John B. Guerard Jr., Anureet Saxena, Mustafa N. Gültekin
Chapter 9. Long-Term Debt
Abstract
Long-term debt is the term given to those obligations the firm does not have to pay for at least a year. They are also called funded debt or fixed liabilities. Items that may be classed as long-term debt are bonds, debentures, term loans, or, in small firms, mortgages on buildings. The portion of the long-term debt due within the current year is carried in the current liability section of the balance sheet. Firms in the United States issue far more debt than equity shares. In most years during the 1963–2003 period, firms have issued six to eight times more debt than equity. (Of course, most increase in equity is through retained earnings.) Issuing debt raises capital for firm growth and expansion without possibly lessening current stockholder control. The floatation costs are less on debt than on equity, and the cost of debt is less than the expected shareholder return on equity.
John B. Guerard Jr., Anureet Saxena, Mustafa N. Gültekin
Chapter 10. Debt, Equity, the Optimal Financial Structure, and the Cost of Funds
Abstract
Traditionally the capital structure of a firm has been defined as the book value of its common stock, its preferred stock, and its bonds, or fixed liabilities. These items are considered to be the “permanent” financing of the firm. The special importance is given to them, however, which may lead to an error in financial analysis. Thus, a company which only has common shares in its capital structure is often described as conservatively or safely financed. But if, for example, the firm has considerable trade debt outstanding, owes on a bank loan, or is tied up with long-run rental contracts, it may not be “safely” financed.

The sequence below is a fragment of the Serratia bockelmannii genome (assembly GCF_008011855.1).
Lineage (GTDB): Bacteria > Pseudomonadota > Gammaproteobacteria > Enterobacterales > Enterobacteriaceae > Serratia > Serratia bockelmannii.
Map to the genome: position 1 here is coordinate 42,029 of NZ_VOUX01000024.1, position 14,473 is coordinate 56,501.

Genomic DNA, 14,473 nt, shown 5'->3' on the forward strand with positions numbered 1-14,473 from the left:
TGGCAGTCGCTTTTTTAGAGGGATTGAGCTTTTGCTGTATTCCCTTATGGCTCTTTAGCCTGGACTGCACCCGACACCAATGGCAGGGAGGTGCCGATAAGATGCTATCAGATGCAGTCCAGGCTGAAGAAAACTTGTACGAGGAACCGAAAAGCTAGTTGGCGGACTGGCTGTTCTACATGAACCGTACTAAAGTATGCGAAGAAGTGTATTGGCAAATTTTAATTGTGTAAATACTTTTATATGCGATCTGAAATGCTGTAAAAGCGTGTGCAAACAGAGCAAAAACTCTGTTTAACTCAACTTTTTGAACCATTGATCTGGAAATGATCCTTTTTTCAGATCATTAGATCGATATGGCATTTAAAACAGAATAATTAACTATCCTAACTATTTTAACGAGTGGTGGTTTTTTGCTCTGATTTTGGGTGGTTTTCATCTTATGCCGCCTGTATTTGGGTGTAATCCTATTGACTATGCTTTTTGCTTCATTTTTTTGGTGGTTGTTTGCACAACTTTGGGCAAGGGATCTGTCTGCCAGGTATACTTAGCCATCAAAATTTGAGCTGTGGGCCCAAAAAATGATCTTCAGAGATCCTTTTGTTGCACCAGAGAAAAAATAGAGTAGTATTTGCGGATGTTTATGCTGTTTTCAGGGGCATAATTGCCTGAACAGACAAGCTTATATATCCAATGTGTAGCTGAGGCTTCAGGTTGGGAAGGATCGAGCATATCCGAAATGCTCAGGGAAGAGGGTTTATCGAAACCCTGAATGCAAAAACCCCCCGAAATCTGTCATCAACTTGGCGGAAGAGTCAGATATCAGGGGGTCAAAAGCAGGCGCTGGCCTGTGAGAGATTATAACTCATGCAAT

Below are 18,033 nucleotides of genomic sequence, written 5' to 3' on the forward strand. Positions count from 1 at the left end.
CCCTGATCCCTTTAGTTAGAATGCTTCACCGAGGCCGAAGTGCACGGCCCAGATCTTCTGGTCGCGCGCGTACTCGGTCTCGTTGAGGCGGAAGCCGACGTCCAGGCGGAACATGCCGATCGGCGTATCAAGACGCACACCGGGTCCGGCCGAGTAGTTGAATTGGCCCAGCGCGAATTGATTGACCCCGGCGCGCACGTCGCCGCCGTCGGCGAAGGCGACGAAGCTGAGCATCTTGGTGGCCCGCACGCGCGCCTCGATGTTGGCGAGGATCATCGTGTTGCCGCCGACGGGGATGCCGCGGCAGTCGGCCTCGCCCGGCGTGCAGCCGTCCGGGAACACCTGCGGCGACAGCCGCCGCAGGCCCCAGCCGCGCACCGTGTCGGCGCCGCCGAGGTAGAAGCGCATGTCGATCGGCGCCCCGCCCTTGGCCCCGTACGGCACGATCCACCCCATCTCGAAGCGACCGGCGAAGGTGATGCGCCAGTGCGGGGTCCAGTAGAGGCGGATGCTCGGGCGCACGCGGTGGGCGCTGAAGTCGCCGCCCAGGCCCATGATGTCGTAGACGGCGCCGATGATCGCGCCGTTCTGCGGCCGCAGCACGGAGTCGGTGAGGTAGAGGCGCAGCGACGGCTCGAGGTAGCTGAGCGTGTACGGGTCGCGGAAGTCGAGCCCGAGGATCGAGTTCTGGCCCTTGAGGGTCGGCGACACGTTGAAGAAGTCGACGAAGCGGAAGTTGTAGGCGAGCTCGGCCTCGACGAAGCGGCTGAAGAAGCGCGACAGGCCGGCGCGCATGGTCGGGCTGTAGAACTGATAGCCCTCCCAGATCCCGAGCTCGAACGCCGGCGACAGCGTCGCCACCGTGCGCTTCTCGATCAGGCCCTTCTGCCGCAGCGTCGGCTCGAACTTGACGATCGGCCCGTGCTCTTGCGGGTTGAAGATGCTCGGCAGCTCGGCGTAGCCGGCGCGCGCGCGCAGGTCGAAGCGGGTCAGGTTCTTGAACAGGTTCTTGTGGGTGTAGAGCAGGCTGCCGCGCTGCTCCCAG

John B. Guerard Jr., Anureet Saxena, Mustafa N. Gültekin
Chapter 11. Investing in Assets: Theory of Investment Decision-Making
Abstract
Capital budgeting, or investment decision, depends heavily on forecasts of the cash and a correct calculation of the firm’s cost of capital. Given the cost of capital, that is, the appropriate discount rate and a reasonable forecast of the inflows, the determination of a worthwhile capital investment is straightforward. An investment is desirable when the present value of the estimated net inflow of benefits (or net cash inflow for pure financial investments) over time, discounted at the cost of capital, exceeds or equals the initial outlay on the project. If the project’s present value of expected cash flow meets these criteria, it is potentially “profitable” or economically desirable; its yield equals or exceeds the appropriate discount rate. On a formal level, it does not appear too difficult to carry out the theoretical criteria. The stream of the forecasted net future cash flows must be quantified; each year’s return must be discounted to obtain its present value. The sum of the present values is compared to the total investment outlay on the project; if the sum of the present values exceeds this outlay, the project should be accepted.